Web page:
We have a small team of researchers who write reports and publications, and, as a network we work with member groups, and groups outside the network on joint reports, open letters, publications and Early Day Motions.
In 2017, we produced a report on Brazil’s Samarco iron ore tailings dam disaster, in the state of Minas Gerais called The River is Dead’.
The tailings dam collapse on 5th November 2015 devastated communities all along the Rio Doce river system in Brazil. Nineteen people were killed and the environmental damage was catastrophic: it was Brazil’s worst ever environmental disaster. Around 1.4 million people are still seeking urgent action to remediate ecosystems and restore livelihoods. London-listed mining giant BHP and Brazilian mining company Vale S.A are joint owners of Samarco: over three years later and they are still in the process of rehousing people and providing compensation.
On 25th January 2019, another tailings dam burst, also in Minas Gerais – only 74 miles from the Samarco disaster. The Brumadinho iron ore dam was owned by Vale S.A – the second disaster in just over three years. The death toll is currently 170 (February 2019), but some 130 people are still missing, meaning the final number of dead is likely to be far higher. Vale S.A employees told their bosses that the dam was unsafe, yet this was not heeded. Most of the people who died were workers – in the canteen and an administration building that were situated downstream of the dam.
EU commission lobbying
We have been involved in working with European Parliamentarians and NGOs to lobby the European Commission on mine waste policy and reporting on sustainability. In autumn 2018, we joined over 20 other organisations in calling on the European Commission to improve the legal framework for corporate sustainability reporting.
BHP’s trail of disasters
BHP’s trail of disasters is a briefing on the messes that the mining company leaves behind in some of the countries that it operates in. This work will be expanded in 2019 to include other mining companies such as Rio Tinto.
New research that we are embarking on this year is on just transition. Some of the communities that we work with – such as Cajamarca in Colombia, and the Xolobeni community in South Africa – are campaigning for the #righttosayno to mining, and in doing so are resisting state and corporate intimidation, bribes and corruption in attempts to forge ahead with projects without prior informed consent. Instead, many of these communities want to continue doing what they have for generations: to live as subsistence farmers and as fisherpeople, often as well as developing tourism as an additional source of income, as well as other alternatives. The wishes of many communities that include generating existing forms of income, or developing new, alternative forms of income, and the need for a just transition away from the production and consumption of minerals, is why this research is desperately needed.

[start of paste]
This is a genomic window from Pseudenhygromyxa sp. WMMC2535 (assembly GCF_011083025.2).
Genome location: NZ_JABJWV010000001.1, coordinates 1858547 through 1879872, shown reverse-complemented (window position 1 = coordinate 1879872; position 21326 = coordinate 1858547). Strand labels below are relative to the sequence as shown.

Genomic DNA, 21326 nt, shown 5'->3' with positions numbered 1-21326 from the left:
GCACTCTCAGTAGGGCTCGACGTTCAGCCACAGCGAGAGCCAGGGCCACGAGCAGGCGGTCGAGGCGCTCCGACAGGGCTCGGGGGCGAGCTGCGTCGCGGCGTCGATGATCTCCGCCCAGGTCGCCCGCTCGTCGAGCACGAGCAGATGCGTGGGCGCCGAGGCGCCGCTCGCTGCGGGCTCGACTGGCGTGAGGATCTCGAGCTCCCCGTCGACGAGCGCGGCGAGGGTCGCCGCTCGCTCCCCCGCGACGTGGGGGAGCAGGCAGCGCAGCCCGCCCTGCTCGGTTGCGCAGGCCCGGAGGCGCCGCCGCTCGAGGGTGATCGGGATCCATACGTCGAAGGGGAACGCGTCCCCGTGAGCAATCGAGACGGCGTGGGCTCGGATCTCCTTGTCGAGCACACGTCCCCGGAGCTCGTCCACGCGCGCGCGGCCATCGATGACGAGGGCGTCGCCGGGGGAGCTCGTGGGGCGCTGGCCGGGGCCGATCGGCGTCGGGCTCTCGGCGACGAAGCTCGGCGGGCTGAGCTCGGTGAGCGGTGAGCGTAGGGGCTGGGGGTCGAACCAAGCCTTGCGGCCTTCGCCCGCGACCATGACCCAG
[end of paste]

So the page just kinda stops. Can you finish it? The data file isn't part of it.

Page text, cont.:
UN binding treaty
We are involved in work on the UN binding treaty on Transnational Corporations and Human Rights, and are part of the UK civil society working group on the Binding Treaty, which has just produced a common position paper for UK government and parliamentary advocacy.
As part of our work with Ecologistas en Accion in Spain, we have been monitoring the activities of Berkeley Energia, which wants to open the European Union’s only open-cast uranium mine. In May 2018, we sent an open letter to the London Stock Exchange, explaining why we believed that the company should not be allowed to move its listing from the Alternative Investment Market to the main London Stock Exchange. The change in listing nonetheless went ahead, demonstrating once again the need for greater scrutiny by the UK’s corporate listing authorities. In June, researcher Richard Harkinson wrote an article on the company’s attempt to open the mine and the growing resistance of local people and allies to the project.
In November 2018, we helped draft an Early Day Motion in the UK Parliament on the need for justice for families suffering because of the Marikana Massacre. This was submitted by Roger Godsiff MP, chair of All-Party Parliamentary Group on South Africa. This was a continuation of our ongoing support of the communities – including the widows and the miners still imprisoned – who continue to suffer as a result of the 2012 massacre of 34 striking mine workers.